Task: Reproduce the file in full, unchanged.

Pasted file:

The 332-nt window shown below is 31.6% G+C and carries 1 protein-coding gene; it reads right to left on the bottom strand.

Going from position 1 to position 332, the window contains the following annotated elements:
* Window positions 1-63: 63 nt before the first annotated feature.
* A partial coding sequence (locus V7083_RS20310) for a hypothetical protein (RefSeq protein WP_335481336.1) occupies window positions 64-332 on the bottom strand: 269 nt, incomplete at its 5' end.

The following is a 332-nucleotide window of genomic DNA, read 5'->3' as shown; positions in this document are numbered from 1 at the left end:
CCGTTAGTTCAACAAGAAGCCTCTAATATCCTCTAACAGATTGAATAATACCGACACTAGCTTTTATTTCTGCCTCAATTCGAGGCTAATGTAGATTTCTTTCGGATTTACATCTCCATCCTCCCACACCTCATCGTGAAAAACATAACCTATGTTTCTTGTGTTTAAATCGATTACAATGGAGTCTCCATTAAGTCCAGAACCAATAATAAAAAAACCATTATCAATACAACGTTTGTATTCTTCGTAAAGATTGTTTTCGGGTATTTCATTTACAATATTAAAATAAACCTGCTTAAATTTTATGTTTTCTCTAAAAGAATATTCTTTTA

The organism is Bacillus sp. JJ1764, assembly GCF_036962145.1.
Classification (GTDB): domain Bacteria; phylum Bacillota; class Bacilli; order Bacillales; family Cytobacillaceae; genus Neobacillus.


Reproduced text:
The 332-nt window shown below is 31.6% G+C and carries 1 protein-coding gene; it reads right to left on the bottom strand.

Going from position 1 to position 332, the window contains the following annotated elements:
* Window positions 1-63: 63 nt before the first annotated feature.
* A partial coding sequence (locus V7083_RS20310) for a hypothetical protein (RefSeq protein WP_335481336.1) occupies window positions 64-332 on the bottom strand: 269 nt, incomplete at its 5' end.

The following is a 332-nucleotide window of genomic DNA, read 5'->3' as shown; positions in this document are numbered from 1 at the left end:
CCGTTAGTTCAACAAGAAGCCTCTAATATCCTCTAACAGATTGAATAATACCGACACTAGCTTTTATTTCTGCCTCAATTCGAGGCTAATGTAGATTTCTTTCGGATTTACATCTCCATCCTCCCACACCTCATCGTGAAAAACATAACCTATGTTTCTTGTGTTTAAATCGATTACAATGGAGTCTCCATTAAGTCCAGAACCAATAATAAAAAAACCATTATCAATACAACGTTTGTATTCTTCGTAAAGATTGTTTTCGGGTATTTCATTTACAATATTAAAATAAACCTGCTTAAATTTTATGTTTTCTCTAAAAGAATATTCTTTTA

The organism is Bacillus sp. JJ1764, assembly GCF_036962145.1.
Classification (GTDB): domain Bacteria; phylum Bacillota; class Bacilli; order Bacillales; family Cytobacillaceae; genus Neobacillus.